Burnett School Awards Highest Number Of Graduate Degrees

Released on 08.01.2019

A record number of graduate students from the Burnett School of Biomedical Sciences collected master’s and Ph.D. diplomas during UCF’s summer commencement ceremony August 3.

The 36 students — 29 master’s and seven Ph.D. students – are the largest number to graduate from the Burnett School in a single commencement ceremony. Fourteen biomedical sciences graduate students crossed the stage at the last commencement ceremony in spring. In addition, 88 undergraduates received bachelor’s degrees in the biomedical sciences.

During their time at UCF, the graduate students investigated medical solutions for a range of health issues including aging, cancer, tuberculosis and Crohn’s disease. They co-authored 58 peer review articles with their faculty research mentors and presented their findings at numerous scientific conferences.

Silvana Sidhom graduated with a master’s in biotechnology.

Among the graduates was Silvana Sidhom, a Bill and Melinda Gates Foundation scholarship recipient, who earned an M.S. degree in biotechnology. This is Sidhom’s second UCF commencement ceremony as she graduated in 2017 with a bachelor’s in biotechnology and biomedical sciences.

“At UCF, I’ve been afforded several opportunities, from conducting nationally recognized research to serving the university and Orlando community,” Sidhom said. “Thanks to these experiences and my mentors at UCF, I am equipped for the next chapter of my life and am proud to be part of this Knight Nation.”

At UCF, Sidhom investigated the correlation between sex hormones and aging with faculty researcher Dr. Michal Masternak. In a study, funded by the National Institutes of Health, they found that female hormones injected into male mice reduced metabolic abnormalities and potentially extended their lifespan.  Sidhom’s research earned her a student award at the 2018 American Aging Association Conference, an honor usually reserved for doctoral candidates. After graduation, she plans to attend medical school.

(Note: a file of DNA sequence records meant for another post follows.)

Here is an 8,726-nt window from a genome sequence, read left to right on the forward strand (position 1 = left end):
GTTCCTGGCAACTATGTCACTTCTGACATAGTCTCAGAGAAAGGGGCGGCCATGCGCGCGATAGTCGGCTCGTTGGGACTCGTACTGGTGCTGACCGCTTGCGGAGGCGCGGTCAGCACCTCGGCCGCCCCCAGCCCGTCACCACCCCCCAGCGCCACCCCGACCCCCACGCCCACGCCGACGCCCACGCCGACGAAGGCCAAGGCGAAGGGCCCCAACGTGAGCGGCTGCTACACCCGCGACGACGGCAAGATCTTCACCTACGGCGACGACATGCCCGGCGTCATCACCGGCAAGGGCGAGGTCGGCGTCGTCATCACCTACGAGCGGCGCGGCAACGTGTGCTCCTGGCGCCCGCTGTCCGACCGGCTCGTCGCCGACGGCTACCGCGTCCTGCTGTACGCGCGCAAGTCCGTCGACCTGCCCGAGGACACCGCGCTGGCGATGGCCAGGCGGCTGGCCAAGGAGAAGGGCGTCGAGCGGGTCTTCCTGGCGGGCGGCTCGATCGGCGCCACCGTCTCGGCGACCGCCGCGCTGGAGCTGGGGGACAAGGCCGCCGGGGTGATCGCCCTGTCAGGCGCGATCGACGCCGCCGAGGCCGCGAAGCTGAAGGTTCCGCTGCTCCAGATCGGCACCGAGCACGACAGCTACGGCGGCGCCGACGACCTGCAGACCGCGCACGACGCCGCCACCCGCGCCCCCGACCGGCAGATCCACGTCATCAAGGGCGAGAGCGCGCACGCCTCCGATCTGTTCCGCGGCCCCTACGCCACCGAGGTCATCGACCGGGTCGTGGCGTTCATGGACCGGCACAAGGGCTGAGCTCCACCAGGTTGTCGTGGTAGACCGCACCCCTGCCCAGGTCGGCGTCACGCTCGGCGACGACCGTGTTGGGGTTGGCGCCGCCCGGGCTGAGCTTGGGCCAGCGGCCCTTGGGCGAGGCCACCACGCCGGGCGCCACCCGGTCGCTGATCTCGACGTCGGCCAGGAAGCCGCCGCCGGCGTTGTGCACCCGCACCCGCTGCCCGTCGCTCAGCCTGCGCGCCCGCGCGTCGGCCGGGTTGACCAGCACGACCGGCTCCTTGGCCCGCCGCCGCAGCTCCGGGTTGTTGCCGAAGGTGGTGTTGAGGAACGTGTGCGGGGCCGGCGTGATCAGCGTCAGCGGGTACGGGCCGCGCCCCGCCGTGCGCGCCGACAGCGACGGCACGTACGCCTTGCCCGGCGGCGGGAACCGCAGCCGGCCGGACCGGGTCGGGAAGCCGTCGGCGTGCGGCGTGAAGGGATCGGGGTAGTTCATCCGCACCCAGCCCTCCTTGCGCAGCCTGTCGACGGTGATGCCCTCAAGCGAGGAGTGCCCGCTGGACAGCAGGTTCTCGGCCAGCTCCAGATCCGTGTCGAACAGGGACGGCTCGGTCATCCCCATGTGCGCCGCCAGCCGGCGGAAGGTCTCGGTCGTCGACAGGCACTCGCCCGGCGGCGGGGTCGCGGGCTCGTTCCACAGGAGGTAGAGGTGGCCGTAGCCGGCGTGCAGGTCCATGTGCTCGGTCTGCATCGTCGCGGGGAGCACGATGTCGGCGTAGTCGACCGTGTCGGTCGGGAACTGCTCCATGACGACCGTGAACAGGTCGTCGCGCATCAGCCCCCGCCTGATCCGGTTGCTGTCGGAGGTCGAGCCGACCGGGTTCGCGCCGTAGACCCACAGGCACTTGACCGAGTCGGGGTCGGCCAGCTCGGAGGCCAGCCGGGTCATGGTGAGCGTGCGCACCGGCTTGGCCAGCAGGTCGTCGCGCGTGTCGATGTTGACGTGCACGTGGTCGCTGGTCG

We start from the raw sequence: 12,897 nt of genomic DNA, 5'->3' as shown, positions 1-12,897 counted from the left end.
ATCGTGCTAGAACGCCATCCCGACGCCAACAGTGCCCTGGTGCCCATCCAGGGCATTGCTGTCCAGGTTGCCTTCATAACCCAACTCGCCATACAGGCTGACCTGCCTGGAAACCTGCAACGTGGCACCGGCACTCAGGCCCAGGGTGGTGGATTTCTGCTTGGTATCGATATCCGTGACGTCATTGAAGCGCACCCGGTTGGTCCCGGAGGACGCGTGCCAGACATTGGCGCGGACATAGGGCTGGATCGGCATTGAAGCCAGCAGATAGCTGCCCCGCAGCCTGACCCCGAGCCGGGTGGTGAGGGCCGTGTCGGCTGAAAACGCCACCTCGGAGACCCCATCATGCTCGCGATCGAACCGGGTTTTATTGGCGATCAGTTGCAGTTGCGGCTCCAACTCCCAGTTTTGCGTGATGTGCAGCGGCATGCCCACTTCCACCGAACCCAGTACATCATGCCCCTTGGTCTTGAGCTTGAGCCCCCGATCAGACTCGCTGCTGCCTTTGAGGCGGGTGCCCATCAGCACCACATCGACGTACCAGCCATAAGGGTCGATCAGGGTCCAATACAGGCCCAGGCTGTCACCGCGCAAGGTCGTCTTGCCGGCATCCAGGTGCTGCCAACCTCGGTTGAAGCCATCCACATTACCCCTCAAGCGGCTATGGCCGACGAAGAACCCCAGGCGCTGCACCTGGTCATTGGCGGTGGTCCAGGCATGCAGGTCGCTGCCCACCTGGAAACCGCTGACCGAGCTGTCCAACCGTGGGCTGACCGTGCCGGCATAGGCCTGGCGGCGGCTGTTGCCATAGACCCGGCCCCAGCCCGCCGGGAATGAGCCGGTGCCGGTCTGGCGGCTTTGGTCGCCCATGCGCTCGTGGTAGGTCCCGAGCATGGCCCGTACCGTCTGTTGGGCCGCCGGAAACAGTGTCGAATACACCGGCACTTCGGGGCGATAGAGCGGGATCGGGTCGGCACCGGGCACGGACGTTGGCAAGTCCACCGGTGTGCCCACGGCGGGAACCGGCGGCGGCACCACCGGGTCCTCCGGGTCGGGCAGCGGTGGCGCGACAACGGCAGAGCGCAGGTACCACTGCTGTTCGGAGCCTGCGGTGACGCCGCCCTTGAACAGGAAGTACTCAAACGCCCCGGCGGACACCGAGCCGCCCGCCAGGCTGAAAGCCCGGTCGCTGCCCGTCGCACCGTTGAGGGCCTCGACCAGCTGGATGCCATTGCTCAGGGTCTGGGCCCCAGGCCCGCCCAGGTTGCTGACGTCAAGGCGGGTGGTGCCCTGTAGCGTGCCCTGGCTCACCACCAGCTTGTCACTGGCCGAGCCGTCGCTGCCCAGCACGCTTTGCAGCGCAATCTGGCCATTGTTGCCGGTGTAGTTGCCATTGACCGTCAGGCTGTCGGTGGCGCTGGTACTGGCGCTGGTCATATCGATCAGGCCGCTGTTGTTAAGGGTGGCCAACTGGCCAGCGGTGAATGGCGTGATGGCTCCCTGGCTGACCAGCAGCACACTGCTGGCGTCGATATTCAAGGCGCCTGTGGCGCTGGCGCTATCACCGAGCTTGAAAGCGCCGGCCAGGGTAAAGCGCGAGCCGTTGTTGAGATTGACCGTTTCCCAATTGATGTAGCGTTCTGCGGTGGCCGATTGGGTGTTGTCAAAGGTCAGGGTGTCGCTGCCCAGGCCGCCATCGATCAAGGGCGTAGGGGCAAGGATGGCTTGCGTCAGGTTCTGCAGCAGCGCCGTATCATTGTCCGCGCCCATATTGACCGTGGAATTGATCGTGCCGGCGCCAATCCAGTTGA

Ahmad Qasem will continue post-doctoral studies at UCF after receiving his Ph.D. in biomedical sciences.

Several Ph.D. graduates, like Ahmad Qasem, will pursue post-doctoral careers here at UCF. Qasem came to UCF after completing his doctor of pharmacy degree because he wanted “to make a difference through finding better treatments for chronic diseases.” As a masters and doctoral student, he worked with the College of Medicine’s Dr. Saleh Naser investigating therapeutics for Crohn’s disease, a debilitating inflammatory bowel disease.  He co-authored several journal articles with Dr. Naser and their research is now part of an ongoing clinical trial to treat Crohn’s with an antibiotic they created.  As a post-doctoral investigator, Qasem will continue researching better treatments for Crohn’s.

“UCF led me to believe in myself and to strive for lifelong excellence,” said Qasem, who came to UCF from his native Jordan. “The innovative environment and the productive collaboration UCF creates, encourages students from diverse backgrounds to implement unique initiatives.

Ebraheem Naser will attend pharmacy school after collecting his bachelor’s in biomedical sciences.

Some Burnett School graduates will go on to pursue careers in healthcare fields such as medicine, dentistry and veterinary science. After collecting his UCF bachelor’s in biomedical sciences, Ebraheem Naser will pursue a doctor of pharmacy degree at the University of Florida as he hopes to work for a health regulatory agency. His passion is providing care to underserved communities and while at UCF, he studied risk factors for hypertension among the homeless and found that the longer a person was homeless the higher their risk was for the disease. Inspired to keep working with the homeless, he formed Project Downtown Orlando, a non-profit organization that supplies meals and hygiene kits to the homeless.

“After a year and a half going out to downtown and just listening to the stories that people had, that motivated me to go and do my part,” said Naser, whose father, Saleh, is a College of Medicine faculty member.  “I hope to use the results of my study to help advocate for more healthcare resources for underprivileged communities.”

 

 

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